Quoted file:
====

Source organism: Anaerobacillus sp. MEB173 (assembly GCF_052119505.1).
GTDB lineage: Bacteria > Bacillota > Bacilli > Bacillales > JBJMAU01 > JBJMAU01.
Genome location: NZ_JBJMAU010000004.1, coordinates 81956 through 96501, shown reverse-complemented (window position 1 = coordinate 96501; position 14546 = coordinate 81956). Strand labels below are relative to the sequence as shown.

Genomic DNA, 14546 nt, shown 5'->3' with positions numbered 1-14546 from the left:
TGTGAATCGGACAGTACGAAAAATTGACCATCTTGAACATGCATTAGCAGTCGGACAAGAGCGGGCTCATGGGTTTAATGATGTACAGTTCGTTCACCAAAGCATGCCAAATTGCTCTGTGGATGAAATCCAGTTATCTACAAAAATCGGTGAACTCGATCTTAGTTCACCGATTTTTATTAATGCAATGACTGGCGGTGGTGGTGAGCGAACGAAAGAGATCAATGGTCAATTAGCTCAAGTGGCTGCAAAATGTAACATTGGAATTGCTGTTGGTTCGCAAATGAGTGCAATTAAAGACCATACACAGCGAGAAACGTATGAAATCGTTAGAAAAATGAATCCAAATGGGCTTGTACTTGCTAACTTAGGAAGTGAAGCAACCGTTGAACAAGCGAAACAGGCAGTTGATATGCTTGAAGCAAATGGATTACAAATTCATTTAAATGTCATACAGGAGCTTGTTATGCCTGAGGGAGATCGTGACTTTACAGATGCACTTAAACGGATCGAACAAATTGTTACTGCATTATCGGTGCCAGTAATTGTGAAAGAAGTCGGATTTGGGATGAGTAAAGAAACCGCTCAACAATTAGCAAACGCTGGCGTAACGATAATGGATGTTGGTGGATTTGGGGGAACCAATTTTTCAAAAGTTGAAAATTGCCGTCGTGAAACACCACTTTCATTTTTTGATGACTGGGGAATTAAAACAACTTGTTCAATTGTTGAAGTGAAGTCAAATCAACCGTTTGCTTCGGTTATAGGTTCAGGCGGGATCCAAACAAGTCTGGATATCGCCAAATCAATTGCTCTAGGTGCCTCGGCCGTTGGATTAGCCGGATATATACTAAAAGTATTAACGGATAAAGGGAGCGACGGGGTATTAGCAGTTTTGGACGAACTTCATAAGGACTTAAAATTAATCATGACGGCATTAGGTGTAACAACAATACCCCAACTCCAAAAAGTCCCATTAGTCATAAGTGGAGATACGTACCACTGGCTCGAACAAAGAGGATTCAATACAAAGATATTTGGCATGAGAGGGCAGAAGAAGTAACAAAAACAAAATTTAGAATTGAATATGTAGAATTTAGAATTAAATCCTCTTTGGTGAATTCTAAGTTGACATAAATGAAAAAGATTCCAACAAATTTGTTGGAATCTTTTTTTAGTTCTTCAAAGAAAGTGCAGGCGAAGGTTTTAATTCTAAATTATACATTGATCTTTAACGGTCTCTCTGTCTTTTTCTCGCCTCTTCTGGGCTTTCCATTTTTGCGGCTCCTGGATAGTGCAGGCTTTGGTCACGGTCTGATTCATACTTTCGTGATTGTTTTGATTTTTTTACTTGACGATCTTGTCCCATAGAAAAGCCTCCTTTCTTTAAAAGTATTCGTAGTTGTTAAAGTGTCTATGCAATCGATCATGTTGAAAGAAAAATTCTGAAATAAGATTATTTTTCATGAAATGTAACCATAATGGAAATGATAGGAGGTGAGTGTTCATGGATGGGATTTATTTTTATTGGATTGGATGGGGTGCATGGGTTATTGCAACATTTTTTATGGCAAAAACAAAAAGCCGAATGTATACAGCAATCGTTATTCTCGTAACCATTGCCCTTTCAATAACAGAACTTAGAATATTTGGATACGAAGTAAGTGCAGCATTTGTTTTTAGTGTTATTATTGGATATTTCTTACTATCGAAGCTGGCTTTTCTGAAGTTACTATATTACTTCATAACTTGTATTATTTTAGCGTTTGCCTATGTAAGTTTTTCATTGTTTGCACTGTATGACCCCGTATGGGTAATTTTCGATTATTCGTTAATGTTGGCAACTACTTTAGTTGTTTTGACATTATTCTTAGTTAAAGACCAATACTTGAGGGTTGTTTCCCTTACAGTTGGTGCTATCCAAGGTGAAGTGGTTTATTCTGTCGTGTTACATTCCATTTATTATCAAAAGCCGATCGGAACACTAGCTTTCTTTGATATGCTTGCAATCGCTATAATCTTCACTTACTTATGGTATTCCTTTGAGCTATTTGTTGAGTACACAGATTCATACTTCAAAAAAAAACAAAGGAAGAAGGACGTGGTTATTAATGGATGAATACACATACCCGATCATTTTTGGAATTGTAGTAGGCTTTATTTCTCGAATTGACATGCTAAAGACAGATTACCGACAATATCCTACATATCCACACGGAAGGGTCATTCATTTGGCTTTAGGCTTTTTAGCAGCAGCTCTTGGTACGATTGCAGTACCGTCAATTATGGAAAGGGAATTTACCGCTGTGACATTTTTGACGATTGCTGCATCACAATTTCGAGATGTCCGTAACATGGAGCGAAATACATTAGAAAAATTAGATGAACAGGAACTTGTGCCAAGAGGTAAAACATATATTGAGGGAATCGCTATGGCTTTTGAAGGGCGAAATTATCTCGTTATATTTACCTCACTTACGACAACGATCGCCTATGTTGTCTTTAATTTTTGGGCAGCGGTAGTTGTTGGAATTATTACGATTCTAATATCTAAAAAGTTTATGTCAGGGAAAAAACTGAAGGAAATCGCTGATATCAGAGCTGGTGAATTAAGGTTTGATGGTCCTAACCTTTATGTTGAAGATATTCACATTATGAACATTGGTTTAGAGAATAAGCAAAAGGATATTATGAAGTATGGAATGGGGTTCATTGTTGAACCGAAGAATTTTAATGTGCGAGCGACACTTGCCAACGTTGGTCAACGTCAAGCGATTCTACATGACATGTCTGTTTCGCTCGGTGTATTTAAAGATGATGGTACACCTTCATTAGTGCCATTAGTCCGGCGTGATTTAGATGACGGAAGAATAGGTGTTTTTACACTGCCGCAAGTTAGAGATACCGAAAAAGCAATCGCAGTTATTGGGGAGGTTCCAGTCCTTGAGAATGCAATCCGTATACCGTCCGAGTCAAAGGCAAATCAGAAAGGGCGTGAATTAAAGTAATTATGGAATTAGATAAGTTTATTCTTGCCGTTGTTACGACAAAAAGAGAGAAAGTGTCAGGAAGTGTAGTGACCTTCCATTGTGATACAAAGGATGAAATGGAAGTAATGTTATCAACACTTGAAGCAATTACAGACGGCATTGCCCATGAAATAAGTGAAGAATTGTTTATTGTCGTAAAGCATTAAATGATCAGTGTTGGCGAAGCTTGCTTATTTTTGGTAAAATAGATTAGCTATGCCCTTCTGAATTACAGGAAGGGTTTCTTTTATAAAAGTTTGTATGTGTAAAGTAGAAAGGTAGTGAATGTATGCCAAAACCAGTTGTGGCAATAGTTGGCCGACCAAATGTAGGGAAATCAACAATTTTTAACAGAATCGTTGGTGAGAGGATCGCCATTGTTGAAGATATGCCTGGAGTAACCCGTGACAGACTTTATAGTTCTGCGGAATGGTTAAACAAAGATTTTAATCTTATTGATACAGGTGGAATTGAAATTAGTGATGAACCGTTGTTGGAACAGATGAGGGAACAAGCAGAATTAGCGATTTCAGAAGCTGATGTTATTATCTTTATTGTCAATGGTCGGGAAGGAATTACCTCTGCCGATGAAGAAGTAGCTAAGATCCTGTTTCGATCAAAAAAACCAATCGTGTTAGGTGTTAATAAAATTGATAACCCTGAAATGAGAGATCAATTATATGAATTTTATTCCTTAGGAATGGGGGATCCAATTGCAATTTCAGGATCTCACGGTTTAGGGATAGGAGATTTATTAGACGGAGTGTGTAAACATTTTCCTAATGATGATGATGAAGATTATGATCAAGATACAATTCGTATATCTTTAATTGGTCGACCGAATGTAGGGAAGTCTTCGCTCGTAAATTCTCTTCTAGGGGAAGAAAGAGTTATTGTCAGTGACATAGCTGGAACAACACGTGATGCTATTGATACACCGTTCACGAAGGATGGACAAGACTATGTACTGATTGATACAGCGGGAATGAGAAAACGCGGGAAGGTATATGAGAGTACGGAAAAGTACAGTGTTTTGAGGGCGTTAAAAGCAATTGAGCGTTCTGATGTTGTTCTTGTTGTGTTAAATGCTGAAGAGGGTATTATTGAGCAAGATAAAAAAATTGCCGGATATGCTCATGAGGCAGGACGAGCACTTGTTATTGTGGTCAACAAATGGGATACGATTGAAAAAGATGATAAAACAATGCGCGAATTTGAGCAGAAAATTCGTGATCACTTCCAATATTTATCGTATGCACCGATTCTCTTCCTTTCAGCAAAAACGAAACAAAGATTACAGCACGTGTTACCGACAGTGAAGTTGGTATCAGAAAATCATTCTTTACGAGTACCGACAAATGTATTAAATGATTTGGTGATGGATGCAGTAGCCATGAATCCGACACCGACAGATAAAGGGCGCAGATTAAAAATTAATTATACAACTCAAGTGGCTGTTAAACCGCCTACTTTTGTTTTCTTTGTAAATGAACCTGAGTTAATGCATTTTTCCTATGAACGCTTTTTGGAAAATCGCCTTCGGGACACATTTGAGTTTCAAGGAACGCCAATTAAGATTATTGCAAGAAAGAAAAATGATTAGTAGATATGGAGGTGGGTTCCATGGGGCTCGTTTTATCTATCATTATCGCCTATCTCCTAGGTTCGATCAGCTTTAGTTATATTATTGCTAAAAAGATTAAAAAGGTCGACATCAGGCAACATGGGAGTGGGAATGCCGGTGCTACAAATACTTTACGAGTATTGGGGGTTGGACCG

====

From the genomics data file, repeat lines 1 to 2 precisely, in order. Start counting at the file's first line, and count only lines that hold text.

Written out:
Source organism: Anaerobacillus sp. MEB173 (assembly GCF_052119505.1).
GTDB lineage: Bacteria > Bacillota > Bacilli > Bacillales > JBJMAU01 > JBJMAU01.